Reading around

Three good essays I've read recently:

  1. Via Feministe and Strangechord, the article by Vandana Shiva in Ecologist Online. A couple of excerpts:

    If I grow my own food, and do not sell it, then this does not contribute to GDP, and so does not contribute towards ‘growth’. People are therefore perceived as poor if they eat the food they have grown rather than commercially produced and distributed processed junk foods sold by global agri-business. They are seen as poor if they live in self-built housing made form ecologically adapted natural materials like bamboo and mud rather than in cement houses. They are seen as poor if they wear garments manufactured from handmade natural fibres rather than synthetics. Yet sustenance living, which the rich West perceives as poverty, does not necessarily imply a low physical quality of life.

    [. . .]

    Because of dumping and trade liberalisation, farm prices in India are tumbling, meaning that the country’s peasants are losing $26 billion each year; this at a time when ‘development’ is all the while creating markets for costly seeds and agrichemicals. Unable to exist in the world that has been created for them, these now poverty-stricken peasants are committing suicide in their thousands. Patents on medicines increase the cost of Aids drugs from $200 to $20,000, and cancer drugs from $2,400 to $36,000, for a year’s treatment. Water is privatised and global corporations profit to the tune of $1 trillion by selling once free water to the poor. So, too, the $50 billion of ‘aid’ trickling North to South is but a tenth of the $500 billion being sucked South to North thanks to interest payments and other unjust mechanisms in the global economy imposed by the World Bank and the IMF.

    I'm much inclined to trust Shiva's expertise, but I'd be interested to know what sources those numbers came from. At any rate, it doesn't seem right to equate sustenance living with poverty. I would appreciate hearing a libertarian's take on Shiva's essay; I'm thinking here of that exchange between Laura and Megan McArdle a while back.

  2. What We Know, by Noam Chomsky. Good stuff that exposes some flaws in the reasoning of some occupants of positions of power. One example:

    In 1991, the chief economist of the World Bank wrote an internal memo on pollution, in which he demonstrated that the bank should be encouraging migration of polluting industries to the poorest countries. The reason is that “measurement of the costs of health impairing pollution depends on the foregone earnings from increased morbidity and mortality,” so it is rational for “health impairing pollution” to be sent to the poorest countries, where mortality is higher and wages are lowest. Other factors lead to the same conclusion, for example, the fact that “aesthetic pollution concerns” are more “welfare enhancing” among the rich. He pointed out, accurately, that the logic of his memo is “impeccable,” and any “moral reasons” or “social concerns” that might be adduced “could be turned around and used more or less effectively against every Bank proposal for liberalization,” so they presumably cannot be relevant.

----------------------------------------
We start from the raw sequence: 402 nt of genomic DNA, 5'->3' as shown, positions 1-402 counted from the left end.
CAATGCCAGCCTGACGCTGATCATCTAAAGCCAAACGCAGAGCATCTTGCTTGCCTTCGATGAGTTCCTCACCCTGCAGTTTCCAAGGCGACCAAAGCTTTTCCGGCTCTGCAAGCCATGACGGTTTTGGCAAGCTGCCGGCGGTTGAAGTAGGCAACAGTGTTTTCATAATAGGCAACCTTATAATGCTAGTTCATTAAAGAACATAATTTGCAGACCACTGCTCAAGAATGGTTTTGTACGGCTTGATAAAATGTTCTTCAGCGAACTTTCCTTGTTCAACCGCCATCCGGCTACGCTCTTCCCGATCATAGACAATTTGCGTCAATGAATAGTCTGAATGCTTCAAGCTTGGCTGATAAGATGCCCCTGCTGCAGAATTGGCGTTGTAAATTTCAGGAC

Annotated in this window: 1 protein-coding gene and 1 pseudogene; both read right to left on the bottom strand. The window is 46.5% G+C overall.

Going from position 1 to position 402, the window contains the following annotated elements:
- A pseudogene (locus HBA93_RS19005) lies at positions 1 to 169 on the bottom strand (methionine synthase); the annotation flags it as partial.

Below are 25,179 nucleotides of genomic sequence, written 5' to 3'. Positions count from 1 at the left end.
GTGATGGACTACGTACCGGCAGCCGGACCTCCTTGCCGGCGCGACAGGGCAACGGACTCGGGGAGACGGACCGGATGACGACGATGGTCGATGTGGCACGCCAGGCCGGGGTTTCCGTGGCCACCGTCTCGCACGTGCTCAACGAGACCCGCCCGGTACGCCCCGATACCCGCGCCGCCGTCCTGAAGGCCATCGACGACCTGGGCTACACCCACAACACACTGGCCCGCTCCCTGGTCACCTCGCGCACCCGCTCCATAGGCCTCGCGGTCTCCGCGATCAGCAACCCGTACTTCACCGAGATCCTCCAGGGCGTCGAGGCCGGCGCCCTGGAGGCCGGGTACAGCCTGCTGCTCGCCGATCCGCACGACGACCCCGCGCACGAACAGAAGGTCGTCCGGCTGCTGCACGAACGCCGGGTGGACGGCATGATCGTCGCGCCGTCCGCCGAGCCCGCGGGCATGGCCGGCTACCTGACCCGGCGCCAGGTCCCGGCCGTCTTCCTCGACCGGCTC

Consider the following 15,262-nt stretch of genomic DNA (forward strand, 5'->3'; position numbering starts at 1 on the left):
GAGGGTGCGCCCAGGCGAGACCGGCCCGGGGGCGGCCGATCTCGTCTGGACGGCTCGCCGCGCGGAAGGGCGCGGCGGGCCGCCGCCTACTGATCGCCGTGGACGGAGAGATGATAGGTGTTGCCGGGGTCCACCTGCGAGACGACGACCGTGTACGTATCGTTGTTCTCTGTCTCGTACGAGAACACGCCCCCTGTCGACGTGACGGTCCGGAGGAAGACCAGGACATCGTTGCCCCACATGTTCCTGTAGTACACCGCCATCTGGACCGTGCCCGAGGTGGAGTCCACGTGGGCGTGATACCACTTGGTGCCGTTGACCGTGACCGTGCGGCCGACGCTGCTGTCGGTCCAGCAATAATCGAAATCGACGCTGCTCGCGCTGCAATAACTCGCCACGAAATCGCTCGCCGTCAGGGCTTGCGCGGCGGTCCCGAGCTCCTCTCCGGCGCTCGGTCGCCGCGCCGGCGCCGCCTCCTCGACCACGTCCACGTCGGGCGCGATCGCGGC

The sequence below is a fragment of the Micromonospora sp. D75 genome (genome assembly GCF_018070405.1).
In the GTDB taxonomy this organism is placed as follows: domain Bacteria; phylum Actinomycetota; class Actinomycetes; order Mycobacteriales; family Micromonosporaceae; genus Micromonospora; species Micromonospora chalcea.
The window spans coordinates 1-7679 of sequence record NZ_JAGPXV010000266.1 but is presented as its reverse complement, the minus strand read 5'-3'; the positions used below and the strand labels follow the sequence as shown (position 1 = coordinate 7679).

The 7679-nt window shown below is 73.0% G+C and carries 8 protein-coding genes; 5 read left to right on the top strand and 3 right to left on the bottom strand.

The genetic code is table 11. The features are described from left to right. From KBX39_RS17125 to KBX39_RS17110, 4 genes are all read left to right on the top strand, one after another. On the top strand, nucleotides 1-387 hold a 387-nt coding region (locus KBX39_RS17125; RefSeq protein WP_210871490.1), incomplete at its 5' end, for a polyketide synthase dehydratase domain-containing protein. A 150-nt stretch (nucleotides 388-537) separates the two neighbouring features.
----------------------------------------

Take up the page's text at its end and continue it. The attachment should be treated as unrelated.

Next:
The memo was leaked and elicited a storm of protest, typified by the reaction of Brazil’s secretary of the environment, who wrote him a letter saying that “your reasoning is perfectly logical but totally insane.” The secretary was fired, while the author of the memo became treasury secretary under President Clinton and is now the president of Harvard University.

  3. The Power and the Glory: Myths of American exceptionalism, by Howard Zinn. In it, Zinn historicizes "American exceptionalism," the idea that "the United States alone has the right, whether by divine sanction or moral obligation, to bring civilization, or democracy, or liberty to the rest of the world, by violence if necessary," reminding us that it's a long-standing tradition that goes way past the George W. Bush Administration. Chomsky's essay provides some other "okay, but we're exempt from this rule" examples and is a good complement to the Zinn piece. I'll confess, I haven't read any Zinn, but I'd guess that this essay (based on a talk he gave recently at MIT) is a standard representation of the other work he's done. Is that the case?


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Zinn link

Hey, I just read the Zinn article here. I think you linked to the Chomsky piece? So, I'd say it's definitely representative of his other writing - war for economic conquest disguised as "spreading democracy" is definitely a theme in "People's History".

And thanks for sharing the bit about Harvard's president!


Thanks, I fixed it.

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